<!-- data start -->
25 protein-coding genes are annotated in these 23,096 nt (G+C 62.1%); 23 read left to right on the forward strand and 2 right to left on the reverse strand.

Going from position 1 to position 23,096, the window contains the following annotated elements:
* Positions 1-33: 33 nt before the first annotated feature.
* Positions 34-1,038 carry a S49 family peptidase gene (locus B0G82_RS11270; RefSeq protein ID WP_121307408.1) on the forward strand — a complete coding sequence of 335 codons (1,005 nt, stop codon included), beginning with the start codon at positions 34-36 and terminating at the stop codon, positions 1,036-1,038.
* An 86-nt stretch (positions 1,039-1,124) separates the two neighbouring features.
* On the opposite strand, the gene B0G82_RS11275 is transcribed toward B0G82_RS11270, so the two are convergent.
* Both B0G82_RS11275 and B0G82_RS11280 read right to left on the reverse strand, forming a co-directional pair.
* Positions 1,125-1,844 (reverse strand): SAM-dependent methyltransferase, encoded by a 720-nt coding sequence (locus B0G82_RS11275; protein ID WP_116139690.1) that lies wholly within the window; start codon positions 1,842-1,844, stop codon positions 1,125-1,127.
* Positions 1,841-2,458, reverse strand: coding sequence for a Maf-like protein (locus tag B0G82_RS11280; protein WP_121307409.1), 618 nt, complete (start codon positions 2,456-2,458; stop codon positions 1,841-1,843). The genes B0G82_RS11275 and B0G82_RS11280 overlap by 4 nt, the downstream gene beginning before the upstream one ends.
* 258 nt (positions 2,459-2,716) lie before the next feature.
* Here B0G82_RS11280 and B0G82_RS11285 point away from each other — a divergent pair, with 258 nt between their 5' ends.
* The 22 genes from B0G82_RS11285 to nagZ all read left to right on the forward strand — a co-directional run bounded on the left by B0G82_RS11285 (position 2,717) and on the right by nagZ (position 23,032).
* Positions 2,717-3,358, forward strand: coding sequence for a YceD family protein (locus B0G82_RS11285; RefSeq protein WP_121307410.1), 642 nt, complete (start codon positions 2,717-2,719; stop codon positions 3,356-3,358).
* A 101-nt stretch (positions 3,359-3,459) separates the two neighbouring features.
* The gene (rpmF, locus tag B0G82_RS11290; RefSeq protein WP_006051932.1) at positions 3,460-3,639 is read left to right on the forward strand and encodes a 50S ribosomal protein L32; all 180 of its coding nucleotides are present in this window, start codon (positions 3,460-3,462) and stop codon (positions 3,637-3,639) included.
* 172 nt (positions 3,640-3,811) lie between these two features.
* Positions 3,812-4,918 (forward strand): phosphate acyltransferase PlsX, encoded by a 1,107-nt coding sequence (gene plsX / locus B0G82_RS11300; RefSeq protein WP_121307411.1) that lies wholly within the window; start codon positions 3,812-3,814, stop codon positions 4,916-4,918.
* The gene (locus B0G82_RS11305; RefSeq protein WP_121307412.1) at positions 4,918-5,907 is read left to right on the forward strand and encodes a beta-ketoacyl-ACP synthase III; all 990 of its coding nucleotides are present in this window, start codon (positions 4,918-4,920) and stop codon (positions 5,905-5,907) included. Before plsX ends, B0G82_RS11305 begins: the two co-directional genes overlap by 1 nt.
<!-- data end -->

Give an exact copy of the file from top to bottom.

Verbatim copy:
25 protein-coding genes are annotated in these 23,096 nt (G+C 62.1%); 23 read left to right on the forward strand and 2 right to left on the reverse strand.

Going from position 1 to position 23,096, the window contains the following annotated elements:
* Positions 1-33: 33 nt before the first annotated feature.
* Positions 34-1,038 carry a S49 family peptidase gene (locus B0G82_RS11270; RefSeq protein ID WP_121307408.1) on the forward strand — a complete coding sequence of 335 codons (1,005 nt, stop codon included), beginning with the start codon at positions 34-36 and terminating at the stop codon, positions 1,036-1,038.
* An 86-nt stretch (positions 1,039-1,124) separates the two neighbouring features.
* On the opposite strand, the gene B0G82_RS11275 is transcribed toward B0G82_RS11270, so the two are convergent.
* Both B0G82_RS11275 and B0G82_RS11280 read right to left on the reverse strand, forming a co-directional pair.
* Positions 1,125-1,844 (reverse strand): SAM-dependent methyltransferase, encoded by a 720-nt coding sequence (locus B0G82_RS11275; protein ID WP_116139690.1) that lies wholly within the window; start codon positions 1,842-1,844, stop codon positions 1,125-1,127.
* Positions 1,841-2,458, reverse strand: coding sequence for a Maf-like protein (locus tag B0G82_RS11280; protein WP_121307409.1), 618 nt, complete (start codon positions 2,456-2,458; stop codon positions 1,841-1,843). The genes B0G82_RS11275 and B0G82_RS11280 overlap by 4 nt, the downstream gene beginning before the upstream one ends.
* 258 nt (positions 2,459-2,716) lie before the next feature.
* Here B0G82_RS11280 and B0G82_RS11285 point away from each other — a divergent pair, with 258 nt between their 5' ends.
* The 22 genes from B0G82_RS11285 to nagZ all read left to right on the forward strand — a co-directional run bounded on the left by B0G82_RS11285 (position 2,717) and on the right by nagZ (position 23,032).
* Positions 2,717-3,358, forward strand: coding sequence for a YceD family protein (locus B0G82_RS11285; RefSeq protein WP_121307410.1), 642 nt, complete (start codon positions 2,717-2,719; stop codon positions 3,356-3,358).
* A 101-nt stretch (positions 3,359-3,459) separates the two neighbouring features.
* The gene (rpmF, locus tag B0G82_RS11290; RefSeq protein WP_006051932.1) at positions 3,460-3,639 is read left to right on the forward strand and encodes a 50S ribosomal protein L32; all 180 of its coding nucleotides are present in this window, start codon (positions 3,460-3,462) and stop codon (positions 3,637-3,639) included.
* 172 nt (positions 3,640-3,811) lie between these two features.
* Positions 3,812-4,918 (forward strand): phosphate acyltransferase PlsX, encoded by a 1,107-nt coding sequence (gene plsX / locus B0G82_RS11300; RefSeq protein WP_121307411.1) that lies wholly within the window; start codon positions 3,812-3,814, stop codon positions 4,916-4,918.
* The gene (locus B0G82_RS11305; RefSeq protein WP_121307412.1) at positions 4,918-5,907 is read left to right on the forward strand and encodes a beta-ketoacyl-ACP synthase III; all 990 of its coding nucleotides are present in this window, start codon (positions 4,918-4,920) and stop codon (positions 5,905-5,907) included. Before plsX ends, B0G82_RS11305 begins: the two co-directional genes overlap by 1 nt.